As our society becomes more and more immersed in technology, the ways to con people have increased dramatically. Scams targeting senior citizens have become rampant, as thieves devise ways to take advantage of a vulnerable population who they assume are easy targets with deep pockets. Here are some of the more common internet and telephone scams to watch out for.
One of the most devious and manipulative cons is the “Grandparent Scam.” Perpetrators call the victims, posing as a grandchild (or other relative) who is in dire financial or legal trouble. Sometimes they even claim to be a grandchild who has been kidnapped and held for ransom. The scammers then ask the victims to keep this a secret from the rest of the family, and to wire money in order to help the “grandchild.”
Con artists often use Facebook to gather information about the grandchild to make the story more believable, but will often falter if you start asking them more questions only the grandchild would know. If you receive a fishy call like this, it is best to hang up and call your grandchild’s (or their parents’) actual phone number and see if the story checks out.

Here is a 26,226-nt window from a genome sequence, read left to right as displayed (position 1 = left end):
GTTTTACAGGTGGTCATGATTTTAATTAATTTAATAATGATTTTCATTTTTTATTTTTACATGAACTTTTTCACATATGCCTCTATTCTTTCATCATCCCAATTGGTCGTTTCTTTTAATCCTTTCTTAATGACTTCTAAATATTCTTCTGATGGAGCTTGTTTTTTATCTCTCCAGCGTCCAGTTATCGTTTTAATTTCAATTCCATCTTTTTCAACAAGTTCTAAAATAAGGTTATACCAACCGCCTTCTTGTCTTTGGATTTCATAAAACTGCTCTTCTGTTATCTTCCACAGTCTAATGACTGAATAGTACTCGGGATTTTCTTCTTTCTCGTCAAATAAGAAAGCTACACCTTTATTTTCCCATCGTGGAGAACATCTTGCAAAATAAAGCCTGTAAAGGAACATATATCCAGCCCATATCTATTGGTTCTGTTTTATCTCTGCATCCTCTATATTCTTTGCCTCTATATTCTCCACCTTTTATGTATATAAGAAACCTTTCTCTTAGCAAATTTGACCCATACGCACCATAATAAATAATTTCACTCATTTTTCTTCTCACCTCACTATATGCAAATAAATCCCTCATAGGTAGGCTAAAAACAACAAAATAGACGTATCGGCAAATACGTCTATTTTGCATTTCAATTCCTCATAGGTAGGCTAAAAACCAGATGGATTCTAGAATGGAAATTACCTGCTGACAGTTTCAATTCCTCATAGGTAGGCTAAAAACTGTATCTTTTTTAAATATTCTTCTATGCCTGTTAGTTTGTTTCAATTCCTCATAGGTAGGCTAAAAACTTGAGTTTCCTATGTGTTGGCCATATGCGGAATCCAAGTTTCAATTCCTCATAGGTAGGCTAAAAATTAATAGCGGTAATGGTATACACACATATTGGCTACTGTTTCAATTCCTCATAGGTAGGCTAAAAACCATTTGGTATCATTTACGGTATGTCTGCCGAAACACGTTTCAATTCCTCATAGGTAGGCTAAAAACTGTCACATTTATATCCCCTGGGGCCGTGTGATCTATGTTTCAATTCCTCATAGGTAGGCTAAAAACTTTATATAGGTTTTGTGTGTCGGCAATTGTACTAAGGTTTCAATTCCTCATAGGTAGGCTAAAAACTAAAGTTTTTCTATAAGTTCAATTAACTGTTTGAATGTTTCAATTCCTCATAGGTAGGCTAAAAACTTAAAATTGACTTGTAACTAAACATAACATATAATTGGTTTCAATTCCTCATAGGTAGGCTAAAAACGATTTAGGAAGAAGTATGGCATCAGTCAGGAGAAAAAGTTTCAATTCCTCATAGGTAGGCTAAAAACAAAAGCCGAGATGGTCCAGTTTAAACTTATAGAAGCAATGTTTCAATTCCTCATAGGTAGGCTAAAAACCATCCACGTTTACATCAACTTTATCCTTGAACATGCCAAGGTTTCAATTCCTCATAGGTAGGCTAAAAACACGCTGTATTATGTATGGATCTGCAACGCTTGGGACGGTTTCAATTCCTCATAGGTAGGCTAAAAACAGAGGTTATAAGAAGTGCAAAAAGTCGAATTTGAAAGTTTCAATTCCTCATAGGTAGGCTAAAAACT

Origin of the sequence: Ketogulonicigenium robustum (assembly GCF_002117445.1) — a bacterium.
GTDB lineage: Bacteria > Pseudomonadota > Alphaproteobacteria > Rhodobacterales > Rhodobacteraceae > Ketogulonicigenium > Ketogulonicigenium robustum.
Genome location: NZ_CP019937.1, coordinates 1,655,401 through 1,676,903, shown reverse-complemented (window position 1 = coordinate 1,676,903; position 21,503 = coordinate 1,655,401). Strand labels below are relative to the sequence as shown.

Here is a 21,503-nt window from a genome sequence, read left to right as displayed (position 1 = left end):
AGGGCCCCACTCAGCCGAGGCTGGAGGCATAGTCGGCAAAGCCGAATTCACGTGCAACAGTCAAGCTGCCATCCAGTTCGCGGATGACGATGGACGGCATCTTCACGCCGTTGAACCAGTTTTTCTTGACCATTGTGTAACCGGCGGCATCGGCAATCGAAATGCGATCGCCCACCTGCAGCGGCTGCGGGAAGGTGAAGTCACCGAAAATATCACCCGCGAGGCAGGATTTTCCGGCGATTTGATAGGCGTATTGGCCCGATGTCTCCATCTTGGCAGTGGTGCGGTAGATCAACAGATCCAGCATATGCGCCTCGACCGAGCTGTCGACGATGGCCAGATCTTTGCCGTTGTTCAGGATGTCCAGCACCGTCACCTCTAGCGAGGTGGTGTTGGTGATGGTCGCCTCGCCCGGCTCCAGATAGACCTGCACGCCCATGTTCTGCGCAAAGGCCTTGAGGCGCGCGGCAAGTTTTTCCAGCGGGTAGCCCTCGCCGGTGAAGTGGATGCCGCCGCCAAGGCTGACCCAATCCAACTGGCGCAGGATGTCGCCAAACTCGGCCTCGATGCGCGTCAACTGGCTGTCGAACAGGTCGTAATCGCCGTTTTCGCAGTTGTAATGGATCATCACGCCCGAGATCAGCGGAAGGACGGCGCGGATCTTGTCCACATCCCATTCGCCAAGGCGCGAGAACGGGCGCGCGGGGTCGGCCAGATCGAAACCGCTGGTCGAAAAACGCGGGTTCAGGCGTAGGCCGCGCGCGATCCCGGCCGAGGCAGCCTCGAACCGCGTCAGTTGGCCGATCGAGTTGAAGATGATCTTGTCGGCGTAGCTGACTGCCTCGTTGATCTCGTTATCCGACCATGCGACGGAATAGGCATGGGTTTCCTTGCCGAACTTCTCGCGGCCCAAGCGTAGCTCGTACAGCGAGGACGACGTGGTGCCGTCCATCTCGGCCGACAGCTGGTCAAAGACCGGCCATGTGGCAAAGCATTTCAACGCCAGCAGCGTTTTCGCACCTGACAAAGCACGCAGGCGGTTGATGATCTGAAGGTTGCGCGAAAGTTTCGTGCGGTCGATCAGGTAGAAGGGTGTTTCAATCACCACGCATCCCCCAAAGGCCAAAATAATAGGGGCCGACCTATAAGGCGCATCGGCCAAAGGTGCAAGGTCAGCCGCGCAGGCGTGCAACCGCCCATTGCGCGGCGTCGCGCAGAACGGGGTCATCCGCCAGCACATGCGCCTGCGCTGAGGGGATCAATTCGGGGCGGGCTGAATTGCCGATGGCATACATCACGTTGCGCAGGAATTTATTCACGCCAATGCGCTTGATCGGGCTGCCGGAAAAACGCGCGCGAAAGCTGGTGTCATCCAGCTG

Many scammers pose as legitimate businesses, tricking seniors into giving out financial information such as bank account and credit card numbers. Beware of unsolicited emails or phone calls promising “deals” on medical care, anti-aging products, funeral costs, and “winning” of a sweepstakes or lottery.
The emails and websites are often made to look very convincing and mimic the look of legitimate companies, which can be tricky. It’s good to hang up the phone and leave the email unanswered, and inquire directly with the company’s official website and phone number.
Unfortunately, there are many more scams targeting seniors. The video below outlines the most common ones. Be aware, and warn your loved ones!Whizzco